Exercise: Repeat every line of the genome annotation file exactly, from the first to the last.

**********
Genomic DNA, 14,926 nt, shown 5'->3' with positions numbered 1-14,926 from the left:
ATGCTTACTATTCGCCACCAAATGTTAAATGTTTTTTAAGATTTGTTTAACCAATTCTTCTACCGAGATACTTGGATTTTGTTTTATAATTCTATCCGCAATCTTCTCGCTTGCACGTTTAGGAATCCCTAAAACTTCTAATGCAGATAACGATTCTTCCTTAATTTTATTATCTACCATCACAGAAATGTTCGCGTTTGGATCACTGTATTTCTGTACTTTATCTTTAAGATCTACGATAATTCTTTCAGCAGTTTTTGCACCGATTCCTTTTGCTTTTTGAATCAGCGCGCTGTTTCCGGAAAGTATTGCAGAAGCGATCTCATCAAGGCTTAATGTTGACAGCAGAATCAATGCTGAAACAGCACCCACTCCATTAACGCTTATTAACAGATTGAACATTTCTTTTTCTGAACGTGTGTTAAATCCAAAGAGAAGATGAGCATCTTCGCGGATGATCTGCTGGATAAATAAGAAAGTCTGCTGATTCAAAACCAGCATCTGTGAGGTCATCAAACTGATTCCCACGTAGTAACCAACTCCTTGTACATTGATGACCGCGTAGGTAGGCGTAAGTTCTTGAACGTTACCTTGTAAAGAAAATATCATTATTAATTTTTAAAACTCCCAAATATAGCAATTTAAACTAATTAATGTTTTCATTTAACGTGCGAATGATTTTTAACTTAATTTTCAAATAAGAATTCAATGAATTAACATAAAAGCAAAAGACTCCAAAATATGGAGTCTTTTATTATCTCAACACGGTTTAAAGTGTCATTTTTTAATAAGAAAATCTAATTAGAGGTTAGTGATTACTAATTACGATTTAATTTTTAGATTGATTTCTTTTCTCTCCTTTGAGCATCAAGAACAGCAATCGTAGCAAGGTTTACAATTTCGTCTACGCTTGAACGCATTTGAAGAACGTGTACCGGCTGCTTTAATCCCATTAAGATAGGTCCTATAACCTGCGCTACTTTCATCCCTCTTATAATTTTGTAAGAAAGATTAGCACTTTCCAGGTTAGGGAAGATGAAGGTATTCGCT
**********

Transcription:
Genomic DNA, 14,926 nt, shown 5'->3' with positions numbered 1-14,926 from the left:
ATGCTTACTATTCGCCACCAAATGTTAAATGTTTTTTAAGATTTGTTTAACCAATTCTTCTACCGAGATACTTGGATTTTGTTTTATAATTCTATCCGCAATCTTCTCGCTTGCACGTTTAGGAATCCCTAAAACTTCTAATGCAGATAACGATTCTTCCTTAATTTTATTATCTACCATCACAGAAATGTTCGCGTTTGGATCACTGTATTTCTGTACTTTATCTTTAAGATCTACGATAATTCTTTCAGCAGTTTTTGCACCGATTCCTTTTGCTTTTTGAATCAGCGCGCTGTTTCCGGAAAGTATTGCAGAAGCGATCTCATCAAGGCTTAATGTTGACAGCAGAATCAATGCTGAAACAGCACCCACTCCATTAACGCTTATTAACAGATTGAACATTTCTTTTTCTGAACGTGTGTTAAATCCAAAGAGAAGATGAGCATCTTCGCGGATGATCTGCTGGATAAATAAGAAAGTCTGCTGATTCAAAACCAGCATCTGTGAGGTCATCAAACTGATTCCCACGTAGTAACCAACTCCTTGTACATTGATGACCGCGTAGGTAGGCGTAAGTTCTTGAACGTTACCTTGTAAAGAAAATATCATTATTAATTTTTAAAACTCCCAAATATAGCAATTTAAACTAATTAATGTTTTCATTTAACGTGCGAATGATTTTTAACTTAATTTTCAAATAAGAATTCAATGAATTAACATAAAAGCAAAAGACTCCAAAATATGGAGTCTTTTATTATCTCAACACGGTTTAAAGTGTCATTTTTTAATAAGAAAATCTAATTAGAGGTTAGTGATTACTAATTACGATTTAATTTTTAGATTGATTTCTTTTCTCTCCTTTGAGCATCAAGAACAGCAATCGTAGCAAGGTTTACAATTTCGTCTACGCTTGAACGCATTTGAAGAACGTGTACCGGCTGCTTTAATCCCATTAAGATAGGTCCTATAACCTGCGCTACTTTCATCCCTCTTATAATTTTGTAAGAAAGATTAGCACTTTCCAGGTTAGGGAAGATGAAGGTATTCGCT